Cash alternative monthly budget calculator
How to use this result
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Remember:
- The car make/model on which you based the company car tax calculations must be the same as the car you plan to buy if you opt out of a company car scheme.
- If the car model you buy is different then the car tax savings and fuel costs calculated will not be valid.
- Our monthly budget calculator takes into account all costs associated with buying/owning a car apart from costs of:
- depreciation
- finance used to buy the car
- servicing, repair and maintenance
You'll need to estimate these costs if you're to make an informed decision about staying in or opting out of a company car scheme.
There are many different ways to buy/finance a new car. Take a look at our examples.
Example 1 – Personal Loan
You buy a car with a list price of £15000. Assume that you pay a deposit of £5000 and finance the remaining £10,000.
Looking at the costs associated with owning your own car, the cash or car calculator has already taken road tax, insurance and fuel into account. This leaves depreciation, service, repair and maintenance, and breakdown cover, and you'll have to estimate a monthly cost for these to fully understand the cost/benefit of opting out.
Service, Repair and Maintenance
The AA Motoring Trust publishes running cost tables every year and these include estimates of pence per mile costs for tyres, service labour and replacement parts costs. Simply take the pence/mile figures for the appropriate fuel type and price band, multiply them by your average annual mileage and divide by 12 to get an estimate of monthly costs. Remember to convert pence to pounds.
Breakdown Cover
Determine the annual cost of the breakdown cover you require and divide by 12 to get an estimate of monthly costs.
Depreciation
Depreciation is how much the car loses in value between the day you buy it and the day you sell it. Our Car Buyer's Guide includes car model specific projected future values (ie depreciation costs) for new cars based on an average 5, 10, 15 or 20,000 miles per year. From the detailed Car Buyer's Guide specification for a new car you are considering, you can select its 'future residual value' to see its projected value in one, two, three, four and five years time at different annual mileage rates. Take the projected value corresponding to your average mileage and the term you plan to keep the car and subtract this from the list price of the car to get an estimate of the total cost of depreciation. Divide this by the number of months in the term to get an estimate of the monthly cost that can be added to the other monthly costs above.
Monthly budget from cash or car calculator | = eg: £600/month |
Minus monthly cost of depreciation, service, repair and maintenance, and breakdown cover (from AA car running costs and Car Buyer's Guide) | eg £245 - |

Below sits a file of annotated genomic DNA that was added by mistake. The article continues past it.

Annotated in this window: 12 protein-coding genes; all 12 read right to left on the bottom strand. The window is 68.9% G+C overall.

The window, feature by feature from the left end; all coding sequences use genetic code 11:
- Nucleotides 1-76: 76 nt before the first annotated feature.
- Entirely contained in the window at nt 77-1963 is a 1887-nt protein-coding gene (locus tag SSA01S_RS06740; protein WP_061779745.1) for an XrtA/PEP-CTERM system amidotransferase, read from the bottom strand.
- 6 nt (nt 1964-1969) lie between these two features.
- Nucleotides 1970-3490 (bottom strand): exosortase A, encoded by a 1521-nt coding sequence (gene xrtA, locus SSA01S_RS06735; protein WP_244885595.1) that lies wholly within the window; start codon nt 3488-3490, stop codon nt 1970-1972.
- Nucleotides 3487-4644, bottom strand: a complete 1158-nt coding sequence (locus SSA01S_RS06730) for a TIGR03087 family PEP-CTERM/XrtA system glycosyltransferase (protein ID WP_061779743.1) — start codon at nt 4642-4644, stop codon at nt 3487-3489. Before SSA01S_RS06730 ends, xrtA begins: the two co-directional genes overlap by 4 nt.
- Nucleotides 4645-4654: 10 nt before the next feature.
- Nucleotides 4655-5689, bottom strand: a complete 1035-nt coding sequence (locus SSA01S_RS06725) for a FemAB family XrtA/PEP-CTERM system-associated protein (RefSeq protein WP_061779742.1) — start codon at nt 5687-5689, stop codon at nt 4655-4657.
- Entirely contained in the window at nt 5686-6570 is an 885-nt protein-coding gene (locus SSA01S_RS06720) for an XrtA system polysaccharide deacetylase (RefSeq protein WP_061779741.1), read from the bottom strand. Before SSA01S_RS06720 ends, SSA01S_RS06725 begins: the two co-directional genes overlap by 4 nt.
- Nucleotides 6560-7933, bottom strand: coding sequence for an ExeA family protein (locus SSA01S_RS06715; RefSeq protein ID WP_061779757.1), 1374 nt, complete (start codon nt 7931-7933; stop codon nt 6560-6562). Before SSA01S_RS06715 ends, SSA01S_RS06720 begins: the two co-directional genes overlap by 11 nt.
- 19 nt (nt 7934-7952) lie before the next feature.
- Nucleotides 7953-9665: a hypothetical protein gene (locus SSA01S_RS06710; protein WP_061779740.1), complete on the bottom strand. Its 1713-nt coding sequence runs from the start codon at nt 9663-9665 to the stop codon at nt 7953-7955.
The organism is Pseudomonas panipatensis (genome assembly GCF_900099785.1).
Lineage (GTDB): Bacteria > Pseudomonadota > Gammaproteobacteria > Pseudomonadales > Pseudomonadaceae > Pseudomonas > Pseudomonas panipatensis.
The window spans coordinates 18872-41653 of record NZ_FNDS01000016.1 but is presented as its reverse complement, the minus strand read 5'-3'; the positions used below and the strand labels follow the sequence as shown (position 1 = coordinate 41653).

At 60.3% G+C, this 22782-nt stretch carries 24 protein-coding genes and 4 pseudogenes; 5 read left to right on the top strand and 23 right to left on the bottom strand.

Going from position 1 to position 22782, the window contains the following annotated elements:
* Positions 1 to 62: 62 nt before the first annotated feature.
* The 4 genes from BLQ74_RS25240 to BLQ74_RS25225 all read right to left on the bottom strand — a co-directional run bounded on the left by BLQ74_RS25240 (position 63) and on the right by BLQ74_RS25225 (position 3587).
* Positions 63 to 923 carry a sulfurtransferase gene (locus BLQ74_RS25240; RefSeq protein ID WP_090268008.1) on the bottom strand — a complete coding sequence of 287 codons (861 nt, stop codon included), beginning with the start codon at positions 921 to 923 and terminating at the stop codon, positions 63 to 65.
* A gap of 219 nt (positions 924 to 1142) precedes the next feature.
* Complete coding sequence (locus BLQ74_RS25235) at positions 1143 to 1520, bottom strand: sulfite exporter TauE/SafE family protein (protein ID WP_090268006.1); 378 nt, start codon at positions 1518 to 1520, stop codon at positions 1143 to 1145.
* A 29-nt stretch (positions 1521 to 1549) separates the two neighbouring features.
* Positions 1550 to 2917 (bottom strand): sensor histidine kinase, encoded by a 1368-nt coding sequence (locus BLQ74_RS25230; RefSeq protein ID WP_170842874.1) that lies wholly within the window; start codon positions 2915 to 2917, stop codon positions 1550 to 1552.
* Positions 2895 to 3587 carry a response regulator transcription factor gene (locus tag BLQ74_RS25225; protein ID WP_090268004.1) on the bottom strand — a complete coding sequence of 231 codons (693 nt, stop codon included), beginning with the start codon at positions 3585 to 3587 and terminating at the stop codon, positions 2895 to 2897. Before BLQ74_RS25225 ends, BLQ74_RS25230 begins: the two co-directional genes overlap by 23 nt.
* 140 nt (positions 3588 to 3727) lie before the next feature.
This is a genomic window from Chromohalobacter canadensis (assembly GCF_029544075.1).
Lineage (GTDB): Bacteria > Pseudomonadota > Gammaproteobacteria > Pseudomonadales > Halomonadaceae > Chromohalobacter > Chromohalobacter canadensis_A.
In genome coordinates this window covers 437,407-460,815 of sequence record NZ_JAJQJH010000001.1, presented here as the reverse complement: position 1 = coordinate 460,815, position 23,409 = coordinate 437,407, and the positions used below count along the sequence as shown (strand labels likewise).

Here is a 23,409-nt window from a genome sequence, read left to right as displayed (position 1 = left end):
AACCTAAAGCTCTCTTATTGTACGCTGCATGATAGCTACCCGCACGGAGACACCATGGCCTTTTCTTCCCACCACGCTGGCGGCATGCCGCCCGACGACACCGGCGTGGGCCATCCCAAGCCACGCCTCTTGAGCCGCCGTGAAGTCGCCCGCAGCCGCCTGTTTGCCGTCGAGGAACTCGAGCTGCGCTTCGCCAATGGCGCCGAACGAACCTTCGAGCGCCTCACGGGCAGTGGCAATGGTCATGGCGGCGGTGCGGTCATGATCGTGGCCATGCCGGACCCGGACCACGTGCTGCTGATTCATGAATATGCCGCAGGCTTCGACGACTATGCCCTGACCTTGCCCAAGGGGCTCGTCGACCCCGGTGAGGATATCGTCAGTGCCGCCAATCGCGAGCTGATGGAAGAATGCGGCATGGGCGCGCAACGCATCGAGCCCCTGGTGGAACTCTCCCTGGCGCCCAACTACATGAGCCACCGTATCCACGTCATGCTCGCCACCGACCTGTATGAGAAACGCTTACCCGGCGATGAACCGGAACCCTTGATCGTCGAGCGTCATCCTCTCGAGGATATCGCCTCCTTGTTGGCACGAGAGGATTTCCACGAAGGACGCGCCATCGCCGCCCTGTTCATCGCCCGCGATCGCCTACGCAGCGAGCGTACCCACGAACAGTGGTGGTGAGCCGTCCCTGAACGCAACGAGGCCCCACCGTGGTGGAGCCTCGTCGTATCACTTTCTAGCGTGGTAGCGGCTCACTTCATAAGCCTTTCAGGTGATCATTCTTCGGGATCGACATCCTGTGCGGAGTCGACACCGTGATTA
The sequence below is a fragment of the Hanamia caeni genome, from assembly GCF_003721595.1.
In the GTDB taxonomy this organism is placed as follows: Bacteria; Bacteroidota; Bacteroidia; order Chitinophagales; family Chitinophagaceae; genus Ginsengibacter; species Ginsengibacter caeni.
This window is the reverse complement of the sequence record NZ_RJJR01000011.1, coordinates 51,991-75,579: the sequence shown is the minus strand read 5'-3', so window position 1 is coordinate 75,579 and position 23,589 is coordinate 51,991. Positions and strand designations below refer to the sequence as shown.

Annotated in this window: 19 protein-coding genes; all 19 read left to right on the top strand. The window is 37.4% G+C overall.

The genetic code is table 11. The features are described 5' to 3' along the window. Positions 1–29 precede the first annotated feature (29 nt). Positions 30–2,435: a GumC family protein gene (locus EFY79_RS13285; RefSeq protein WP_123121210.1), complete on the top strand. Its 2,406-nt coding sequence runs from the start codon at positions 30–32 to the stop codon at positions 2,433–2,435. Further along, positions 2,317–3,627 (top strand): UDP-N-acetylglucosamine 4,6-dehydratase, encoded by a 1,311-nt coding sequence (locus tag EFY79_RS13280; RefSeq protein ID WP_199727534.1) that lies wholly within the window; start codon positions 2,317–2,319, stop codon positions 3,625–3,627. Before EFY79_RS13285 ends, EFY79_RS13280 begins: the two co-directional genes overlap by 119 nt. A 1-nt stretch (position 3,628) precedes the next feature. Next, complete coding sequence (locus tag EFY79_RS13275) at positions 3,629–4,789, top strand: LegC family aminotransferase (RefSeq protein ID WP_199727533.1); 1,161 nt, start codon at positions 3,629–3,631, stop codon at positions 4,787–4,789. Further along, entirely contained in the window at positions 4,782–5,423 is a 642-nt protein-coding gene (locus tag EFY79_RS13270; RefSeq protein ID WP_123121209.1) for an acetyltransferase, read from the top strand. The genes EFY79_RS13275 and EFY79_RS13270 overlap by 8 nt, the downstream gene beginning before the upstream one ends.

Minus lost earnings on deposit cash of £5000 at say four per cent per annum over a three-year term, divided by months in the term= £624/36 | £17 - |
Minus total cost of interest, arrangement fees, payment protection insurance, Guaranteed Asset Protection insurance associated with loan of £10,000 divided by months in the term = say £3310/36. | £92 - |
Saving (or cost if negative) compared with company car over a three-year term | £246/month |
Example 2
A BMW 318i over a three-year (36 month) term, 12000 miles per year for a deposit of £1993 and a monthly PCP payment of £443 including payment protection insurance, plus £ 41 per month for service, maintenance and repair.
Monthly budget from cash or car calculator | = eg: £600/month |
Minus cost of deposit spread over months in term (£1993/36) | £55 - |
Minus lost earnings on deposit cash of £1993 at say four per cent per annum over a three-year term, divided by months in the term = £248/36 | £7 - |
Minus monthly cost of pcp including payment protection insurance | £443 - |
Minus monthly cost of Service, Maintenance and Repair plan | £41 - |
Saving (or cost if negative) compared with company car over a three-year term | £54/month |
Important note: the examples given above are entirely fictitious. They are intended purely to illustrate the general principles and don't relate to a specific car model or set of personal circumstances.
Company or Private Car?
In both of the examples above we show a net saving if you opt out of a company car scheme, take the cash alternative and buy your own car. This won't always be the case.Once you've done the sums and established that in your particular circumstances you could potentially save money, you must finally decide if that saving is sufficient to offset any increased hassle or risk associated with buying and running your own car.